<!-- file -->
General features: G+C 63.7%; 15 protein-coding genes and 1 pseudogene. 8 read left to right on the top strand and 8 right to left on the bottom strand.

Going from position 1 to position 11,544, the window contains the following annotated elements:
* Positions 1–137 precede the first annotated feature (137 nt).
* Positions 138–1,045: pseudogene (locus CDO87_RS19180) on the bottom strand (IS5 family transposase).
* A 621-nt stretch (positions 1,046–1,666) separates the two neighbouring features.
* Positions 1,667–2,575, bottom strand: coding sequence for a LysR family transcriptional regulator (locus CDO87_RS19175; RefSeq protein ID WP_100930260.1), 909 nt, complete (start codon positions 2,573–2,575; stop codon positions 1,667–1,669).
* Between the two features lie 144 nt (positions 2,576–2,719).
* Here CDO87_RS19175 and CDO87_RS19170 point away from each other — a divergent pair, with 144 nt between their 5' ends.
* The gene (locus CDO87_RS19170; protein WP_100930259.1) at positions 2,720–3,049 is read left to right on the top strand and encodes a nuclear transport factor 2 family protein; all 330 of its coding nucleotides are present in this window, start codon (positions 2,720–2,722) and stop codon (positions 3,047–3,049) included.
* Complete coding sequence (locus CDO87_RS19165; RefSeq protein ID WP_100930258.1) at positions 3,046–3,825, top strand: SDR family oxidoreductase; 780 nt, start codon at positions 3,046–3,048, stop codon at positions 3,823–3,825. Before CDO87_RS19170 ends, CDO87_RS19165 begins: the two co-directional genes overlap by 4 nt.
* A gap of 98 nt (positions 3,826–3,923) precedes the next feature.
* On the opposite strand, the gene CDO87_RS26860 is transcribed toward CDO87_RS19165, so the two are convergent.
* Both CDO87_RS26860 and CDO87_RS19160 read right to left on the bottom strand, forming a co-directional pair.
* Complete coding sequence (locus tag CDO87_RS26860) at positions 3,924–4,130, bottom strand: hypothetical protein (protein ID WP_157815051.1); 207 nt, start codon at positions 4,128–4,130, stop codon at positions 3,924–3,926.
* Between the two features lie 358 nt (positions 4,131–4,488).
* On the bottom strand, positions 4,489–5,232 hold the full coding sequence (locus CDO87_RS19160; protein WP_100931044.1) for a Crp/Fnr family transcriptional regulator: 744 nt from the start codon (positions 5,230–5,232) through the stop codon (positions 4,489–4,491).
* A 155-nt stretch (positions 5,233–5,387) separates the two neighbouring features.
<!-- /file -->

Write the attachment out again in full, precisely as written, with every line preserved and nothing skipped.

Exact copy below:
General features: G+C 63.7%; 15 protein-coding genes and 1 pseudogene. 8 read left to right on the top strand and 8 right to left on the bottom strand.

Going from position 1 to position 11,544, the window contains the following annotated elements:
* Positions 1–137 precede the first annotated feature (137 nt).
* Positions 138–1,045: pseudogene (locus CDO87_RS19180) on the bottom strand (IS5 family transposase).
* A 621-nt stretch (positions 1,046–1,666) separates the two neighbouring features.
* Positions 1,667–2,575, bottom strand: coding sequence for a LysR family transcriptional regulator (locus CDO87_RS19175; RefSeq protein ID WP_100930260.1), 909 nt, complete (start codon positions 2,573–2,575; stop codon positions 1,667–1,669).
* Between the two features lie 144 nt (positions 2,576–2,719).
* Here CDO87_RS19175 and CDO87_RS19170 point away from each other — a divergent pair, with 144 nt between their 5' ends.
* The gene (locus CDO87_RS19170; protein WP_100930259.1) at positions 2,720–3,049 is read left to right on the top strand and encodes a nuclear transport factor 2 family protein; all 330 of its coding nucleotides are present in this window, start codon (positions 2,720–2,722) and stop codon (positions 3,047–3,049) included.
* Complete coding sequence (locus CDO87_RS19165; RefSeq protein ID WP_100930258.1) at positions 3,046–3,825, top strand: SDR family oxidoreductase; 780 nt, start codon at positions 3,046–3,048, stop codon at positions 3,823–3,825. Before CDO87_RS19170 ends, CDO87_RS19165 begins: the two co-directional genes overlap by 4 nt.
* A gap of 98 nt (positions 3,826–3,923) precedes the next feature.
* On the opposite strand, the gene CDO87_RS26860 is transcribed toward CDO87_RS19165, so the two are convergent.
* Both CDO87_RS26860 and CDO87_RS19160 read right to left on the bottom strand, forming a co-directional pair.
* Complete coding sequence (locus tag CDO87_RS26860) at positions 3,924–4,130, bottom strand: hypothetical protein (protein ID WP_157815051.1); 207 nt, start codon at positions 4,128–4,130, stop codon at positions 3,924–3,926.
* Between the two features lie 358 nt (positions 4,131–4,488).
* On the bottom strand, positions 4,489–5,232 hold the full coding sequence (locus CDO87_RS19160; protein WP_100931044.1) for a Crp/Fnr family transcriptional regulator: 744 nt from the start codon (positions 5,230–5,232) through the stop codon (positions 4,489–4,491).
* A 155-nt stretch (positions 5,233–5,387) separates the two neighbouring features.